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Michelle Davies/The Journal Gazette
Jenny Sanders, a teacher at Whitney Young Early Childhood Center, shows a puffer fish to pre=kindergarten students Liam Guypson, Payton Roberts and Choyce Davis in this May file photo. Allen County was selected today as one of five Indiana counties to be part of a state-supported pre-k pilot program. State and matching private grant money will be used to provide vouchers to families whose household incomes are at or below 127 percent of the federal poverty level, United Way of Allen County said today.

Allen picked for pre-kindergarten pilot program

Kosciusko, Noble not selected

INDIANAPOLIS - Allen County is one of five tapped Tuesday to be part of a state-supported pre-kindergarten pilot program.

Allen, Lake, Vanderburgh, Marion and Jackson counties were chosen by the Family and Social Services Administration. Kosciusko and Noble counties applied but were not chosen.

The program funds services delivered via accredited private schools, public schools and community-based early education providers achieving certain certifications.

“Every Indiana child deserves to start kindergarten ready to learn and to begin a lifetime of learning,” Gov. Mike Pence said. “Today, I am pleased to accept the recommendations of our working group. The state looks forward to partnering with these counties and working to ensure that these resources are made available to assist some of our most vulnerable children early next year.”

Lawmakers approved a bill this year creating a five-county pilot pre-K program pushed by Pence. The law -- and the money that funds the pilot -- became effective July 1.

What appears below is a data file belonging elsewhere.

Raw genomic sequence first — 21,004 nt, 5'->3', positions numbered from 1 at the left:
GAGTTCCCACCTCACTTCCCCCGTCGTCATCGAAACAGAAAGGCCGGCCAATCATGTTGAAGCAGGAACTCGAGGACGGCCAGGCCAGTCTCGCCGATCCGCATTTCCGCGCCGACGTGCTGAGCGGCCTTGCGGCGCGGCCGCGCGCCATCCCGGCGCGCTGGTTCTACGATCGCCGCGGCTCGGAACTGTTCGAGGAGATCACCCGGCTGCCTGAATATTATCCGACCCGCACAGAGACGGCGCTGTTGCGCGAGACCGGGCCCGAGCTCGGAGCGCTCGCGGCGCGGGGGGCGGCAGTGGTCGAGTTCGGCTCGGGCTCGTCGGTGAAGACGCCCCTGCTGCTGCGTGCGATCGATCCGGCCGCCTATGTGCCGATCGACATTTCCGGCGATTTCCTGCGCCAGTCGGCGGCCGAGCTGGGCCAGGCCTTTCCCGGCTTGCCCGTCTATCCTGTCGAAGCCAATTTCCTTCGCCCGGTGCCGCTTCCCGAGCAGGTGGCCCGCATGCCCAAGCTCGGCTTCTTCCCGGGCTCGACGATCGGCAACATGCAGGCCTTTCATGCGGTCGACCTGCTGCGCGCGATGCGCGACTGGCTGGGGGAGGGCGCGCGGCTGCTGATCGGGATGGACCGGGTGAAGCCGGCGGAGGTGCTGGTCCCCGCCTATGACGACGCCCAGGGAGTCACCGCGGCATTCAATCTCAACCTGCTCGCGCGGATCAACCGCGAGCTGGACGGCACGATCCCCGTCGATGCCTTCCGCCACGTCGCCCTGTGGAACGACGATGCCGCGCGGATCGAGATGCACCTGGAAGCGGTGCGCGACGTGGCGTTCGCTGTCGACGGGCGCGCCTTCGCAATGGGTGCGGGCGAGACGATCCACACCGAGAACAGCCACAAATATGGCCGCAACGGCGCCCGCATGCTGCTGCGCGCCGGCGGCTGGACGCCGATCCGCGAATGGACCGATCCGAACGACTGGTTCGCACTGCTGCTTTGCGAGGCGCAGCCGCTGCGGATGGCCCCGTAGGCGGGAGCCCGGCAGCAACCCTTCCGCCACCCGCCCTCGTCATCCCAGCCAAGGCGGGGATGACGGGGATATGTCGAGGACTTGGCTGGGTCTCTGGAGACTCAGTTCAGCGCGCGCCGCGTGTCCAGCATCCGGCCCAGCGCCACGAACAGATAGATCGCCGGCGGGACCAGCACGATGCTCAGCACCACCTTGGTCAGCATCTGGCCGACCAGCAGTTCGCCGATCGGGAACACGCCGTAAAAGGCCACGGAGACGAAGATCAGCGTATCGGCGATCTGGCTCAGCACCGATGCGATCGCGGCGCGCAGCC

The FSSA still has to create a longitudinal study for students, monitor the design and implementation of a new kindergarten readiness assessment and the program accountability system, establish guidelines and activation of fundraising activities, and make modifications to interagency IT and staffing infrastructure to support the pilot program.

FSSA said last month the expected full launch is July 2015, though Pence is pushing for a possible early launch in January.

Tuesday's announcement said "the program remains on track to launch in early 2015."

Under the law, the FSSA will create and run the program using up to $10 million in reversions from its existing budget.

Private donations totaling $1 million to $5 million are also required.

Children in homes with income up to 127 percent of the federal poverty level - or about $30,000 for a family of four - would be eligible for pre-kindergarten grants of $2,500 to $6,800 per student.

The number of children to be served depends on the funding raised, but is expected to be between 1,000 and 4,000.

For more on this story, visit later today or see Wednesday's print edition of The Journal Gazette.